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Andrew Toles, Los Angeles Dodgers (May 3 vs. San Francisco Giants)
Toles has made just one 5 Star out on only two opportunities this season, but his lone contribution to this list is one of the best. With an opportunity time of 4.3 seconds and 82 feet needed to travel, Toles kept the game from breaking wide open with this grab on a liner by Hunter Pence.
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2.) 6% Catch Probability (T-3)
Cody Bellinger, Los Angeles Dodgers (May 10 vs. Pittsburgh Pirates)
Bellinger has exploded onto the scene in Los Angeles, mostly thanks to his incredible power, but the 21-year-old is no slouch in the outfield either. Bellinger sped to the ball, put his right hand out and tumbled to grab this quick-sinking liner off the bat of Gregory Polanco. He had to travel 48 feet in just 3.2 seconds to convert his lone 5 Star out on the season so far.
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Max Kepler, Minnesota Twins (April 14 vs. Chicago White Sox)
One of the early leaders for catch of the year, Kepler took a real risk on this grab and it paid off. The Twins sophomore had only 2.7 seconds, one of the shortest opportunity times on a converted catch this year, to notch the first catch with a single digit probability percentage of the season.
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Steven Souza Jr. Tampa Bay Rays (April 28 vs. Toronto Blue Jays)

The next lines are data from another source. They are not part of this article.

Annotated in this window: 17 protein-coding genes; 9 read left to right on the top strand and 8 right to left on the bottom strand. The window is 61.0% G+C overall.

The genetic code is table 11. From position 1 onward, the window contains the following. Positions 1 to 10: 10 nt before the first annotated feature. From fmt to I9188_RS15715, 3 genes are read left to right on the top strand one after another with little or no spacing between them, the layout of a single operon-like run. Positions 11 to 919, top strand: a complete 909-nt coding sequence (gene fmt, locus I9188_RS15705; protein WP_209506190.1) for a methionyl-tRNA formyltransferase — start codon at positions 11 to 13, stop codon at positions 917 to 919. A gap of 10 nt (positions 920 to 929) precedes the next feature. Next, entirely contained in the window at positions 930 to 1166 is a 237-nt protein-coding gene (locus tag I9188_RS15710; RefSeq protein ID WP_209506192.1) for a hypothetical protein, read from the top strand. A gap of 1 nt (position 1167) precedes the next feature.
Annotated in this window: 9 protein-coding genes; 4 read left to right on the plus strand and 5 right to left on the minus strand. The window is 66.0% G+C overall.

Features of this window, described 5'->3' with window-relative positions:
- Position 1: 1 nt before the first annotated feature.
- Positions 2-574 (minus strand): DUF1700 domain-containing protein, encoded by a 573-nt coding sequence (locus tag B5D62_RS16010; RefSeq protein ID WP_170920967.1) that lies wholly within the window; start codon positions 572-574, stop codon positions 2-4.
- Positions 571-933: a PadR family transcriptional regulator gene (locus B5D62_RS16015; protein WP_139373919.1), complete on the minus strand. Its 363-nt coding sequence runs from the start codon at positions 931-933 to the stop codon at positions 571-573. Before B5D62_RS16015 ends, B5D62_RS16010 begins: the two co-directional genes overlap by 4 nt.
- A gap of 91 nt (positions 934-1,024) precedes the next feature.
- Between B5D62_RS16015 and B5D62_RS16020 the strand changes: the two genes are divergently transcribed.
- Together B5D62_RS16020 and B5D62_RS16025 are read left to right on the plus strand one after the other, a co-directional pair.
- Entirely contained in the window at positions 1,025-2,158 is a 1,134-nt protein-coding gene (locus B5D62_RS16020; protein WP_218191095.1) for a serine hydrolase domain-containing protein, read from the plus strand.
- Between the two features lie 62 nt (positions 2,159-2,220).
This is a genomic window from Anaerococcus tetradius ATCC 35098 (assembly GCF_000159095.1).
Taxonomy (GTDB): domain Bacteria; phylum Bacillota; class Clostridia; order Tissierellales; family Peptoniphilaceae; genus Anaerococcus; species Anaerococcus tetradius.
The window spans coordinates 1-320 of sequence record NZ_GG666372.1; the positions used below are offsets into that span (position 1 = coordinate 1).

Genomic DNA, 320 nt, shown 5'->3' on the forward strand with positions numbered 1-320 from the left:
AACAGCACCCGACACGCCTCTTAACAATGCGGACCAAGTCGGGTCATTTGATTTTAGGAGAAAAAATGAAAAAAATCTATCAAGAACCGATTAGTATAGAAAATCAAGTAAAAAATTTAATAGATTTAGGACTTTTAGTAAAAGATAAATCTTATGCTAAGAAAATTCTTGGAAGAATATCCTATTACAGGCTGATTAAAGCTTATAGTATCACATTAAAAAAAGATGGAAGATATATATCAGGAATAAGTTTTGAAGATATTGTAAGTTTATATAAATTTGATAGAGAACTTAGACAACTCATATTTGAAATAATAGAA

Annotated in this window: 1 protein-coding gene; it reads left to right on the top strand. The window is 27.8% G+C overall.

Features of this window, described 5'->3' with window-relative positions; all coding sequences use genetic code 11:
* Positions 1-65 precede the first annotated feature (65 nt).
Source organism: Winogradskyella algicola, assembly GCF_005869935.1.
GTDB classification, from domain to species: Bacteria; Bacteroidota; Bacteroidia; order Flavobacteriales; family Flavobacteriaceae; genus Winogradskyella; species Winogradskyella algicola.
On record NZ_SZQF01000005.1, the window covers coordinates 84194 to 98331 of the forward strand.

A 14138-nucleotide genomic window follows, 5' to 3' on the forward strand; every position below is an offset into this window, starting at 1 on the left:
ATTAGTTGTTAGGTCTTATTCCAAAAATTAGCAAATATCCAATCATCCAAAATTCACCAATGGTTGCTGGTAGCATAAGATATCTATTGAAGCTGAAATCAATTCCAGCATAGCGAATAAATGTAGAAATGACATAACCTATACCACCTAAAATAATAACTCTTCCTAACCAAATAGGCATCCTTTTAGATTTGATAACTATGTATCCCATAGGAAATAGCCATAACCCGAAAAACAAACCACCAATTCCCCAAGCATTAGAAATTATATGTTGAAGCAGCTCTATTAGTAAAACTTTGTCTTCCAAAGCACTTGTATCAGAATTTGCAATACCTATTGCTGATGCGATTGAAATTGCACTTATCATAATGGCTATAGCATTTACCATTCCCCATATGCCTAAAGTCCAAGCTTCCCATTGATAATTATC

Souza was a menace to the Blue Jays in this game with two 5 Star outs in the span of two innings. He kept two runs off the board in the third inning on a running grab at the track in center field — an out with a 24% Catch Probability — but his encore was even better. What looked to be a sure hit on a quick looping liner by Devon Travis, Souza made the catch with 2.8 seconds of opportunity time and 37 feet of distance needed.
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1. 5% Catch Probability – Carlos Gonzalez, Colorado Rockies (May 9 vs. Chicago Cubs)
In 2016, CarGo went 0-for-30 in 5 Star opportunities. This year he’s the early leader with a 23% conversion rate (3-for-13) and the current owner of Catch of the Year based on catch probability. Gonzalez had to travel 41 feet in only 2.9 seconds to make this lunging grab of Javy Baez’s line drive, yielding a fist pump from rookie starter Antonio Senzatela.MORE NEWS: ‘There Are People Who Know Who Shot Our Children’: Twin Cities Community Demand Answers